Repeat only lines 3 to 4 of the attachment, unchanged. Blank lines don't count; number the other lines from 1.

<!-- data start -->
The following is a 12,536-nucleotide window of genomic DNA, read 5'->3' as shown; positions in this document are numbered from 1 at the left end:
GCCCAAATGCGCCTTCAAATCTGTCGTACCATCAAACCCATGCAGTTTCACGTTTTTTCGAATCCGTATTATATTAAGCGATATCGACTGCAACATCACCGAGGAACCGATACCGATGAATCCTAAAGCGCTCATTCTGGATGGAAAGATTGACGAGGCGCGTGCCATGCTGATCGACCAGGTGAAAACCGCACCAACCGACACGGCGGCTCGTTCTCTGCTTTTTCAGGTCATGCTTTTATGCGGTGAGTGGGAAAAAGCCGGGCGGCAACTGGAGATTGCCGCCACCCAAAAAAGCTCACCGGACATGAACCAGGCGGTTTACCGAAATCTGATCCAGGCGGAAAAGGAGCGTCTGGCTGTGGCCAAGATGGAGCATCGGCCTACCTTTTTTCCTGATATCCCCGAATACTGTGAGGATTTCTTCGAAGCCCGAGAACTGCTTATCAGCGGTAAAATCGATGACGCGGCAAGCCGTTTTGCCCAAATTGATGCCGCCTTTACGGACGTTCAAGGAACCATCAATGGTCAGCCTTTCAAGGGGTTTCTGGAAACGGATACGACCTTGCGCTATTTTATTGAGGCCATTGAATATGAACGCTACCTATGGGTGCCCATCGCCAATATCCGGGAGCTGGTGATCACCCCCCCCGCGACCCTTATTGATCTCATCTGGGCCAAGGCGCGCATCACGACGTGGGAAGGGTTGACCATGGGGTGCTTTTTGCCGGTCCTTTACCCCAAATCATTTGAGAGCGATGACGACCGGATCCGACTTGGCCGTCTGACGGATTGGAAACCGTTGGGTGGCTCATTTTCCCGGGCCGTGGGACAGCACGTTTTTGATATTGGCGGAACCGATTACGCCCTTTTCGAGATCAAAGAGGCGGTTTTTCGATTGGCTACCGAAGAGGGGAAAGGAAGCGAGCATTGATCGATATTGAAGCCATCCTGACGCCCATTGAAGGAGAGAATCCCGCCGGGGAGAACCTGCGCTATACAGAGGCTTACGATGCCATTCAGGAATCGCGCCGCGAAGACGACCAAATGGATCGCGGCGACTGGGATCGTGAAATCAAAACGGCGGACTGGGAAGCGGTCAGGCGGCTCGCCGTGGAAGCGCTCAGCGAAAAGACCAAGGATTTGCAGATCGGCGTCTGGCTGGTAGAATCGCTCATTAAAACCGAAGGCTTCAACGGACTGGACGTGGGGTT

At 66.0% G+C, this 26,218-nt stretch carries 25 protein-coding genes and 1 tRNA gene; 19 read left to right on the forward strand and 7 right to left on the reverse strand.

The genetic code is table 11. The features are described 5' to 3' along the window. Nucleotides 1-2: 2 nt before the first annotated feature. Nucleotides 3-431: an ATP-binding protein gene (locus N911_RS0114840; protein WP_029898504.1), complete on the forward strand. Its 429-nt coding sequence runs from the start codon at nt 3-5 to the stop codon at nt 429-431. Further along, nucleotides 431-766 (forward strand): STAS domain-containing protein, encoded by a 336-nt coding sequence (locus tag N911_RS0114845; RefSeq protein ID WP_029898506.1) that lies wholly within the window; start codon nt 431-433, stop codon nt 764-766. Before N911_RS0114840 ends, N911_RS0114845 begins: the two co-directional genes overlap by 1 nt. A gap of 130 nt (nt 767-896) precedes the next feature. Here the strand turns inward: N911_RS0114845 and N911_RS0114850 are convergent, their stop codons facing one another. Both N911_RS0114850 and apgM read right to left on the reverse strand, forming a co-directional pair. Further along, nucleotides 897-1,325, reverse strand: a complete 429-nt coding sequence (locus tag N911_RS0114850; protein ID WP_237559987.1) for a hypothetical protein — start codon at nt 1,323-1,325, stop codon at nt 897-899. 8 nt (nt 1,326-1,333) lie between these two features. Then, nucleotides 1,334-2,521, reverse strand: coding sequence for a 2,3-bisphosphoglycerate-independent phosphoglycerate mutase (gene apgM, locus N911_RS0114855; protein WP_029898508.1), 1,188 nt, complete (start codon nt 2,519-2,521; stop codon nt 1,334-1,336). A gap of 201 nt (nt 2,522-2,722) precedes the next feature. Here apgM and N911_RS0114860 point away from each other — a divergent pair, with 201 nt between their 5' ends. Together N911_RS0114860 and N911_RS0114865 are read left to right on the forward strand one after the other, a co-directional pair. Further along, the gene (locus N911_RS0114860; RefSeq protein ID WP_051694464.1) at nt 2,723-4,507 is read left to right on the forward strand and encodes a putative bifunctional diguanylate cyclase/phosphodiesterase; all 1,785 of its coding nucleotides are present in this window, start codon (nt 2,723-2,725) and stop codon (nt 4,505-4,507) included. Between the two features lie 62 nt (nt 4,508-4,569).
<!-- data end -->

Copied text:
At 66.0% G+C, this 26,218-nt stretch carries 25 protein-coding genes and 1 tRNA gene; 19 read left to right on the forward strand and 7 right to left on the reverse strand.

The genetic code is table 11. The features are described 5' to 3' along the window. Nucleotides 1-2: 2 nt before the first annotated feature. Nucleotides 3-431: an ATP-binding protein gene (locus N911_RS0114840; protein WP_029898504.1), complete on the forward strand. Its 429-nt coding sequence runs from the start codon at nt 3-5 to the stop codon at nt 429-431. Further along, nucleotides 431-766 (forward strand): STAS domain-containing protein, encoded by a 336-nt coding sequence (locus tag N911_RS0114845; RefSeq protein ID WP_029898506.1) that lies wholly within the window; start codon nt 431-433, stop codon nt 764-766. Before N911_RS0114840 ends, N911_RS0114845 begins: the two co-directional genes overlap by 1 nt. A gap of 130 nt (nt 767-896) precedes the next feature. Here the strand turns inward: N911_RS0114845 and N911_RS0114850 are convergent, their stop codons facing one another. Both N911_RS0114850 and apgM read right to left on the reverse strand, forming a co-directional pair. Further along, nucleotides 897-1,325, reverse strand: a complete 429-nt coding sequence (locus tag N911_RS0114850; protein ID WP_237559987.1) for a hypothetical protein — start codon at nt 1,323-1,325, stop codon at nt 897-899. 8 nt (nt 1,326-1,333) lie between these two features. Then, nucleotides 1,334-2,521, reverse strand: coding sequence for a 2,3-bisphosphoglycerate-independent phosphoglycerate mutase (gene apgM, locus N911_RS0114855; protein WP_029898508.1), 1,188 nt, complete (start codon nt 2,519-2,521; stop codon nt 1,334-1,336). A gap of 201 nt (nt 2,522-2,722) precedes the next feature. Here apgM and N911_RS0114860 point away from each other — a divergent pair, with 201 nt between their 5' ends. Together N911_RS0114860 and N911_RS0114865 are read left to right on the forward strand one after the other, a co-directional pair. Further along, the gene (locus N911_RS0114860; RefSeq protein ID WP_051694464.1) at nt 2,723-4,507 is read left to right on the forward strand and encodes a putative bifunctional diguanylate cyclase/phosphodiesterase; all 1,785 of its coding nucleotides are present in this window, start codon (nt 2,723-2,725) and stop codon (nt 4,505-4,507) included. Between the two features lie 62 nt (nt 4,508-4,569).